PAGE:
A church that exists among the comfortable cannot be prophetic. We must put Jesus first.
by Rev. Dr. Bishop Peter Storey
Abridged; originally preached at FL Annual Conference MFSA gathering 2013; full text here
Social action and Methodism are inseparable. You can’t talk about being a Methodist without being engaged in social action. Wesleyan evangelism is an evangelism of the whole Gospel for the whole world.
I first came to the United States in 1966 and visited for many years on business related to the anti-apartheid struggle. I’ve lived here for nine years and teach at one of your great seminaries. When I first came to the United States I was inspired by The United Methodist Church that I met. It was a church alive to the issues of the day. It was on the cutting edge of reaching the unreached. It was passionate about touching the lives of people with the good news of the Gospel of Jesus Christ, and it was equally passionate about justice concerns. In the 1960s and 1970s when the challenge to respond to an oppressive totalitarian regime in my own country, South Africa, was upon us, I took heart from the example and the leadership of Christian leaders in this country.
That was then—I’m not so sure today. The horrendous atrocity of 9/11 did something to the nerve of the church in this country. After the tragedy I waited in vain for the church to offer theological insights into the event and its import and significance for the future of this nation. Instead, what seemed to happen was that the church did its pastoral duty and held the nation’s hand. But the politicians made up the nation’s mind. From the pulpit of the national cathedral (a place where presidents should listen, not preach), the then president of the United States got to frame the theological narrative: They are evil, and we are good. And it became unpatriotic to question this simple narrative. The church was virtually silent as the nation marched off to yet another war.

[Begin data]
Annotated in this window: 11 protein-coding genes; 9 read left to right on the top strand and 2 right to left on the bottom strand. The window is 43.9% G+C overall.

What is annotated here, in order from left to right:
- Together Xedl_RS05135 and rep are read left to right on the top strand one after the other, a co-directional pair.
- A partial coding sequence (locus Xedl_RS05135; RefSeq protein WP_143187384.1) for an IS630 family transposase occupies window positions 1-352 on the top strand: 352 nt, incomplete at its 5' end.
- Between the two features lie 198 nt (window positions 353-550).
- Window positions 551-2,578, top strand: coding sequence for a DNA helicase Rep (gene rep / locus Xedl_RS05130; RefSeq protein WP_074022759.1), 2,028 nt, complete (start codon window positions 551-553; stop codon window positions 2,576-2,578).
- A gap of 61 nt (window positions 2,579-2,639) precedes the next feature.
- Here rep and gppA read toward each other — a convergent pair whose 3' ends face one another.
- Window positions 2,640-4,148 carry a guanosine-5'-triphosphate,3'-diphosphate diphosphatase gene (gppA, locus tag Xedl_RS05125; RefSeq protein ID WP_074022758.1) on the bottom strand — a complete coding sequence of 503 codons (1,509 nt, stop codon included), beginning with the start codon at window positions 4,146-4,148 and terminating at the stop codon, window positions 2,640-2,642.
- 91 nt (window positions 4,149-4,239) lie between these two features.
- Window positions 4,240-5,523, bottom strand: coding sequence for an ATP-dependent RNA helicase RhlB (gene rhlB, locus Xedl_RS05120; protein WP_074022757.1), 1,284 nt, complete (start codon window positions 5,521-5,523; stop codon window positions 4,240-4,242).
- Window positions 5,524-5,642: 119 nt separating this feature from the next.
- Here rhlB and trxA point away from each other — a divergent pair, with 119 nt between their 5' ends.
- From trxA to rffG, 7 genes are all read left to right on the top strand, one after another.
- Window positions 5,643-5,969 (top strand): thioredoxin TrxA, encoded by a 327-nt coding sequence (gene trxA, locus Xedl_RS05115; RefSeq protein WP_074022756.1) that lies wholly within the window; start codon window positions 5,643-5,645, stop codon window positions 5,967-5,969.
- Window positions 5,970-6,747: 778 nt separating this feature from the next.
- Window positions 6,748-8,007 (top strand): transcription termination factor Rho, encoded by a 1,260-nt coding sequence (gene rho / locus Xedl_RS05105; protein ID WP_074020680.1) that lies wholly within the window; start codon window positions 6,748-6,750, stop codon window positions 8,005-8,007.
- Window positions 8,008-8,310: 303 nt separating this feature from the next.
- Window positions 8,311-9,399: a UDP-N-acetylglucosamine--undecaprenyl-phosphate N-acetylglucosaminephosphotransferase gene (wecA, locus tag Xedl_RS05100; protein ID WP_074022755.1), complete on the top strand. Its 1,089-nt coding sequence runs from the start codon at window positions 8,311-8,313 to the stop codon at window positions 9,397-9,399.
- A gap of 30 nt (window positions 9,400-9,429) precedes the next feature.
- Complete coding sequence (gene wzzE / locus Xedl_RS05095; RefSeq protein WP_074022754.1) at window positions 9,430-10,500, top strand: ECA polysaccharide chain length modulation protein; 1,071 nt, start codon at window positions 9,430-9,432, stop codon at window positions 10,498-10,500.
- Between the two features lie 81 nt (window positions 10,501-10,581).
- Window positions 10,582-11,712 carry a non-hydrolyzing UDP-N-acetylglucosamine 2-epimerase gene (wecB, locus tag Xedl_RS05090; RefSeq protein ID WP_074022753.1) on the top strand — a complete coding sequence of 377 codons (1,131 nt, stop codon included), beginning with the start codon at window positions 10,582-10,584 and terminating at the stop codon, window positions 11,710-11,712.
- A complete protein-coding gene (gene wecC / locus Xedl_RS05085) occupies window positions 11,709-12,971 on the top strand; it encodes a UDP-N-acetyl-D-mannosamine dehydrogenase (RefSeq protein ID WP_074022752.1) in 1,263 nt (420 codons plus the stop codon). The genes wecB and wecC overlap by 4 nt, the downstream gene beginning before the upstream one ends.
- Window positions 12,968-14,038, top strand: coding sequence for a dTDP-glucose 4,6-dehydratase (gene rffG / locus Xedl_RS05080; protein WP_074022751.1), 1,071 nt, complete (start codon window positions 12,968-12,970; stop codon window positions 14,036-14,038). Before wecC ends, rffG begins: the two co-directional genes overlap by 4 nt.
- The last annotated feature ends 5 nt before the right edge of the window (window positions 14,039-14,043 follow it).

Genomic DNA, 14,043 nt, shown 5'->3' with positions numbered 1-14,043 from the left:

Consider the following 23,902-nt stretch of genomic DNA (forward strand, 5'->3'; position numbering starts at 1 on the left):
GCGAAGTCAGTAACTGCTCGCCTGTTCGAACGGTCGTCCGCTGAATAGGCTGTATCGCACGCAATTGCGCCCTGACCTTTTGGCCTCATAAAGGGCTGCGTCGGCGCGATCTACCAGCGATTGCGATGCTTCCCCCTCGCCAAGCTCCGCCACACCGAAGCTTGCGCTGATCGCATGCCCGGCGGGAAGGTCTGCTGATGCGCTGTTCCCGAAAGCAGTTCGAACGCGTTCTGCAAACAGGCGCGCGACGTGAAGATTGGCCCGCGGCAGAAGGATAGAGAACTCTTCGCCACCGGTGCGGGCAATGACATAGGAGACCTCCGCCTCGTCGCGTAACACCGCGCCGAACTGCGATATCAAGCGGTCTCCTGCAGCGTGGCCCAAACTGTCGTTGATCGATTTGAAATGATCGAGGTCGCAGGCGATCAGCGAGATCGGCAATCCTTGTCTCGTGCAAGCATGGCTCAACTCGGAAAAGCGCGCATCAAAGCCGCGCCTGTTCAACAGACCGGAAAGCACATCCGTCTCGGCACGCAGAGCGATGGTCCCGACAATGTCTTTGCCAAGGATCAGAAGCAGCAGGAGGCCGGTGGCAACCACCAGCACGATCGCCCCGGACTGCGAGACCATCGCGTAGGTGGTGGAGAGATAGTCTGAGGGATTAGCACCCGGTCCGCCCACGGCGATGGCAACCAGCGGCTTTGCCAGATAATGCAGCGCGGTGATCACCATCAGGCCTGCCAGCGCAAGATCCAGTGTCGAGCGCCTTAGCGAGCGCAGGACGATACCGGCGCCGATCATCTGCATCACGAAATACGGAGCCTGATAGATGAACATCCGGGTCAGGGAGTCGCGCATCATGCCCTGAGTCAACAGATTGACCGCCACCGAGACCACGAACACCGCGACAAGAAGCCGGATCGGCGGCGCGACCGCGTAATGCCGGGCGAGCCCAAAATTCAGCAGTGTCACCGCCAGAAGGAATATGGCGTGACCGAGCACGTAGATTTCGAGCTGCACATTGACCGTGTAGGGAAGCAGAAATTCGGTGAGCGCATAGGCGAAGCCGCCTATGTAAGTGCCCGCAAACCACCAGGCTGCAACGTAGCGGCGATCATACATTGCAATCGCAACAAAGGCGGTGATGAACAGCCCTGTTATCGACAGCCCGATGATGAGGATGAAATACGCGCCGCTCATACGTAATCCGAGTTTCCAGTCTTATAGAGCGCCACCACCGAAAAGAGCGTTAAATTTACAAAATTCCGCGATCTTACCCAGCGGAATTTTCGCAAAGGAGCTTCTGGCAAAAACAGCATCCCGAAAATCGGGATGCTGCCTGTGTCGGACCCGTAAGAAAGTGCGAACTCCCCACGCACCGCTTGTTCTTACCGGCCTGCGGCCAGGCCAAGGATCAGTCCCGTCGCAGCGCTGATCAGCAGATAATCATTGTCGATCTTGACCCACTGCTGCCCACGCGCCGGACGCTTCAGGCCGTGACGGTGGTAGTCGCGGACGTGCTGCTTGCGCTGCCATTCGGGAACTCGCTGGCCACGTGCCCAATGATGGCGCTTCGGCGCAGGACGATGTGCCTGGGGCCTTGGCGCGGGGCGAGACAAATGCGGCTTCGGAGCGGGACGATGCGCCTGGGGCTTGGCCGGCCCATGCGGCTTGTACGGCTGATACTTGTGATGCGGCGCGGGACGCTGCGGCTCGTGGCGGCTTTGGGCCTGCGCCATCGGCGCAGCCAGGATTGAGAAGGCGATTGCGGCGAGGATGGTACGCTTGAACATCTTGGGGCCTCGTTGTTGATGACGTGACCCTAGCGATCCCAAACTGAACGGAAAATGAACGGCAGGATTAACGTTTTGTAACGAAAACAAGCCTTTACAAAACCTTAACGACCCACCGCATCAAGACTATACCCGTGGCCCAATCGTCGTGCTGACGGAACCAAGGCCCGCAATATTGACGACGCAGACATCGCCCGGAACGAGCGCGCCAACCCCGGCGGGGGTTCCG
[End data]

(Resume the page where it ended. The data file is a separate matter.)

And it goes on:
I have a little sailboat, and I can tell you from a very unhappy experience that having one foot in the boat and one on the jetty, no matter how flexible you are, is not a good idea. I look at the church I love and see one that for too long has been trying to straddle a widening political gulf, one foot on both sides, a position that’s becoming extremely uncomfortable to hold. We are going to end up in the water.
Every summer I bring invite some divinity school students to spend 10 weeks in South Africa. They must send me a reflection every fourth night of their stay. One of the questions I invite them to consider is: “What has been my most striking impression of the church here?” One of my political education students responded: “My initial striking impression has been that the preachers of this church are more prophetic and bolder than the preachers back home. It’s like the pastors back home are afraid of stepping on congregation members’ toes, but here the Gospel has to be in your face if it’s to make any difference at all. … I wish the United Methodist [pastors] in the United States would stop being so scared of their dying numbers and start being as bold as the people I see here. Not bold for the sake of being bold but for the sake of the Kingdom.”
I wouldn’t write this student off. I really wouldn’t. I’ve heard from too many pastors, “Well, you know, we’ve got so many percent Republican and so many percent Democrats here, and it’s very delicate.” Congregants should be addressed as baptized Christians, not as Democrats or Republicans.